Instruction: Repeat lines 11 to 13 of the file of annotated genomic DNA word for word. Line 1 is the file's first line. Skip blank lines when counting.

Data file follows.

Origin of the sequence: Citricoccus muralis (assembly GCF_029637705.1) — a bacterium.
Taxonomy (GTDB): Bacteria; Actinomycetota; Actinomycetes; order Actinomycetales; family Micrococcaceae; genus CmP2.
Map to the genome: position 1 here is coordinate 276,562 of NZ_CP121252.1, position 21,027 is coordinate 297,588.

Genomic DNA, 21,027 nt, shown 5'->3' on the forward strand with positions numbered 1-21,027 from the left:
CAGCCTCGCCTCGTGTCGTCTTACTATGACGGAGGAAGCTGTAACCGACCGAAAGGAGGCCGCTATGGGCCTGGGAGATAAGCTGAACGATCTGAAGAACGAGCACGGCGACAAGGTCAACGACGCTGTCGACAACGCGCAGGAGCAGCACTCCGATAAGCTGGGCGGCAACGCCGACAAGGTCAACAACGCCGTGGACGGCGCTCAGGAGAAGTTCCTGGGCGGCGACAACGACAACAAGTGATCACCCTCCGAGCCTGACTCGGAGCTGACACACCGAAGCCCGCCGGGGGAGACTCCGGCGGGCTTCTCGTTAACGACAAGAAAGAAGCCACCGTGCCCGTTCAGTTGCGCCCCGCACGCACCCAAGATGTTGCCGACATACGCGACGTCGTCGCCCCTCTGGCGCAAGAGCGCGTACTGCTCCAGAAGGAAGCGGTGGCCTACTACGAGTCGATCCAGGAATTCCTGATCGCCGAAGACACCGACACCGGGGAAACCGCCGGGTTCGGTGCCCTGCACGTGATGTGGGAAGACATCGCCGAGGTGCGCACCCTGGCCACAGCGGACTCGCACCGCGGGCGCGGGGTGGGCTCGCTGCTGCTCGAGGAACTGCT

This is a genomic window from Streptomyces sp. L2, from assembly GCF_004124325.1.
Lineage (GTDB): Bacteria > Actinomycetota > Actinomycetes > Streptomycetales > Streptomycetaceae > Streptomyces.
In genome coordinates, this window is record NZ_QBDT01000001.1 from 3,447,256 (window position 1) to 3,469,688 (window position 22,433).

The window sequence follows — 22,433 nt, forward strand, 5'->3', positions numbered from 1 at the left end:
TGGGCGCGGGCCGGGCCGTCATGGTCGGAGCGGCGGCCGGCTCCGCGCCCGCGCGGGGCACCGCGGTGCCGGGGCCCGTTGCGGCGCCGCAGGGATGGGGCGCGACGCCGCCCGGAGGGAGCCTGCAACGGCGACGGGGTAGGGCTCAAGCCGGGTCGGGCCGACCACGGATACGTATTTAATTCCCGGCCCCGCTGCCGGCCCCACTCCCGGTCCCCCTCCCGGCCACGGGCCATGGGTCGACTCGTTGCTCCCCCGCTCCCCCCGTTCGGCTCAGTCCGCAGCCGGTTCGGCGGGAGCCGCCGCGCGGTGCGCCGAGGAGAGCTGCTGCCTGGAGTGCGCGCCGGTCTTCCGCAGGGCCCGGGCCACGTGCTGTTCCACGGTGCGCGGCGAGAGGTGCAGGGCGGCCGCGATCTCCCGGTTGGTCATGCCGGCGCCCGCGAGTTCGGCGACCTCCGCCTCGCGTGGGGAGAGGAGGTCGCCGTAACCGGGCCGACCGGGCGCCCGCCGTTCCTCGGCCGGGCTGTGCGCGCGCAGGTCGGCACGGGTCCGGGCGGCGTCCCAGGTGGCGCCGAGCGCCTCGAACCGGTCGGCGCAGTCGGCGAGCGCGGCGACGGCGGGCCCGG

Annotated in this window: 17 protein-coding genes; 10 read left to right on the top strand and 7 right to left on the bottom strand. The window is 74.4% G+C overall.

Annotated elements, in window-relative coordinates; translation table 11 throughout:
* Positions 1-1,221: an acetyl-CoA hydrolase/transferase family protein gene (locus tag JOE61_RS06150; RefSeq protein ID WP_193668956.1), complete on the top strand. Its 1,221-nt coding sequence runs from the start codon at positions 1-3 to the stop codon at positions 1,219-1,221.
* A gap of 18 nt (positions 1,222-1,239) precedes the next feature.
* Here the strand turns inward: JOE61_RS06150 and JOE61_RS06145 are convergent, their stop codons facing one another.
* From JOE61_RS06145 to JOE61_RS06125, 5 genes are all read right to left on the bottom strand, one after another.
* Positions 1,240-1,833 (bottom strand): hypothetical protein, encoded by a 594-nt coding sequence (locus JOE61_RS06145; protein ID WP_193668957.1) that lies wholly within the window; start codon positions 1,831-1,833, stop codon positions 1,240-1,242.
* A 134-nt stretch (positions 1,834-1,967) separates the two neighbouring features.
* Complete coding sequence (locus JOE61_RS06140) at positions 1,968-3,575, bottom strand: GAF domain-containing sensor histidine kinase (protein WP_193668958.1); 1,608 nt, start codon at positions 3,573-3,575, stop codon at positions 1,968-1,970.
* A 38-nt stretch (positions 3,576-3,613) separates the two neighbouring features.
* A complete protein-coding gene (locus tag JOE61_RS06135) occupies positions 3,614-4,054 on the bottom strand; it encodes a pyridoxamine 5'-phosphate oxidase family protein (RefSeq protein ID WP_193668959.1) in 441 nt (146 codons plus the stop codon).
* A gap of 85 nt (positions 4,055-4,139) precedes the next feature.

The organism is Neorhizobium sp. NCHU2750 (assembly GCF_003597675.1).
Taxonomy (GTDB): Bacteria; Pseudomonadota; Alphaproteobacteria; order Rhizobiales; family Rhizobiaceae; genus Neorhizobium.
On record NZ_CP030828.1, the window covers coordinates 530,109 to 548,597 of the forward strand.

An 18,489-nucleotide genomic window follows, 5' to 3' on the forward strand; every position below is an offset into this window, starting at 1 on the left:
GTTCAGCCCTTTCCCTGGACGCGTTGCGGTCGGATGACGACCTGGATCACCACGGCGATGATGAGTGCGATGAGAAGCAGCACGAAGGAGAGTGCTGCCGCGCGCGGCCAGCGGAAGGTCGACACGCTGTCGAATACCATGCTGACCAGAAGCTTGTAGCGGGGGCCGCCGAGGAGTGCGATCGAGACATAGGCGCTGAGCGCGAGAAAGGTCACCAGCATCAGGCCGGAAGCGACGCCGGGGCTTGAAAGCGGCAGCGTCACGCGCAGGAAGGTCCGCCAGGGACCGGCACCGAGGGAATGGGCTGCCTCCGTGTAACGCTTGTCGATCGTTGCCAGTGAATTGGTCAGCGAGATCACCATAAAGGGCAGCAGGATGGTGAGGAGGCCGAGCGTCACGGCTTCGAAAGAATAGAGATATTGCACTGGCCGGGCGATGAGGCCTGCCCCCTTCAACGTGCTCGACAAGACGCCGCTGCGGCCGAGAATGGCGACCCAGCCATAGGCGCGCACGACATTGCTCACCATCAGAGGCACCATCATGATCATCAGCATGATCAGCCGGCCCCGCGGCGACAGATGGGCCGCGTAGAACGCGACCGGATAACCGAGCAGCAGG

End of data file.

Annotated in this window: 17 protein-coding genes; 10 read left to right on the top strand and 7 right to left on the bottom strand. The window is 74.4% G+C overall.

Annotated elements, in window-relative coordinates; translation table 11 throughout:
* Positions 1-1,221: an acetyl-CoA hydrolase/transferase family protein gene (locus tag JOE61_RS06150; RefSeq protein ID WP_193668956.1), complete on the top strand. Its 1,221-nt coding sequence runs from the start codon at positions 1-3 to the stop codon at positions 1,219-1,221.